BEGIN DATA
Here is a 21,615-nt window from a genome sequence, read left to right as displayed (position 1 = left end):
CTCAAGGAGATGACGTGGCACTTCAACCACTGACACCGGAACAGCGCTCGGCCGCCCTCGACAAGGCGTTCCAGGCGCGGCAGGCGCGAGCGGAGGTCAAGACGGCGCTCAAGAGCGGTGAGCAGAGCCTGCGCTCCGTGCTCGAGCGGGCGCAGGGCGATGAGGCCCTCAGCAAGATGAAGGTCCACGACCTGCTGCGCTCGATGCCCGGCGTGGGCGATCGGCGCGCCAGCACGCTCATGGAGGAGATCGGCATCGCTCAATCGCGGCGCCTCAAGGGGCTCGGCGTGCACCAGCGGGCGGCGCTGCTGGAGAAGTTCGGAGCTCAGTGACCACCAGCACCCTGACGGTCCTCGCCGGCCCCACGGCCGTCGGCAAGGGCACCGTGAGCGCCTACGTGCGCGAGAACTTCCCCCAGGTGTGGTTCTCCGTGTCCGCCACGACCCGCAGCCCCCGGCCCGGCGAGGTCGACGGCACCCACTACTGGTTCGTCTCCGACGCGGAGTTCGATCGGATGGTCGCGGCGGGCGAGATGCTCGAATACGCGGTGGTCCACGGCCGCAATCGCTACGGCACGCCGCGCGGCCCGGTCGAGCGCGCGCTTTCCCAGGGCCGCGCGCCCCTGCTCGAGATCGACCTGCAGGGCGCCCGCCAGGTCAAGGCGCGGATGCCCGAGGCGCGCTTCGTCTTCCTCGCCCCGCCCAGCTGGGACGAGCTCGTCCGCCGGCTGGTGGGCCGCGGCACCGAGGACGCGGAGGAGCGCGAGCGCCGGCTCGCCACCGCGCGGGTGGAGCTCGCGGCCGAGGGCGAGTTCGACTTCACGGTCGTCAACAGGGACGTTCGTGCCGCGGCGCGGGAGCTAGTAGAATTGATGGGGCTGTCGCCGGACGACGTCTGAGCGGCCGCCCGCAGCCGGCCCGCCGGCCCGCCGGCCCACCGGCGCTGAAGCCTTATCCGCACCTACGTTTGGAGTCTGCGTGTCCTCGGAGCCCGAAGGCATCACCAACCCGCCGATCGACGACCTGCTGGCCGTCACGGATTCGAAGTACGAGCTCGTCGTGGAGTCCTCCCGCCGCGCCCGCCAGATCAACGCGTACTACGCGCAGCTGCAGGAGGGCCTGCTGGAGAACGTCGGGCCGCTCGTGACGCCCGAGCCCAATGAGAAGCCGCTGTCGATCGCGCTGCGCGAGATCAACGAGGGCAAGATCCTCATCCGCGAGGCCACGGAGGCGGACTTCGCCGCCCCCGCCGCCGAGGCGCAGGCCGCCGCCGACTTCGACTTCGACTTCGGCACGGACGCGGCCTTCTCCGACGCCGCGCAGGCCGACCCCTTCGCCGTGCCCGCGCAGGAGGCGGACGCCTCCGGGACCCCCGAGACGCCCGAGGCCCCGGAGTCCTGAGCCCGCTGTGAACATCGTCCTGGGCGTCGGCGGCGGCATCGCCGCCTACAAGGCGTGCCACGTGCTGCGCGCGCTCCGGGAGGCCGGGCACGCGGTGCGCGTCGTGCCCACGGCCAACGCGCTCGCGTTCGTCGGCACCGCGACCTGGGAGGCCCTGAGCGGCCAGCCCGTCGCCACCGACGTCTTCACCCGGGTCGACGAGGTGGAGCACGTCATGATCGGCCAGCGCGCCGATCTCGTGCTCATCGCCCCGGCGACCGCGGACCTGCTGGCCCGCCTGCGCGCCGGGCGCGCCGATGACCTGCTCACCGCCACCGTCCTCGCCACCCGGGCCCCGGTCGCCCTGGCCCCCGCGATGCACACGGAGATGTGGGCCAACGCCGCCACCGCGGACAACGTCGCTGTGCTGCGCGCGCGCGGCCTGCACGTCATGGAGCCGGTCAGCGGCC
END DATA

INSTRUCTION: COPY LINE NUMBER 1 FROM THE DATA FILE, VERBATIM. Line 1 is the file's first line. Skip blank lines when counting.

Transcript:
Here is a 21,615-nt window from a genome sequence, read left to right as displayed (position 1 = left end):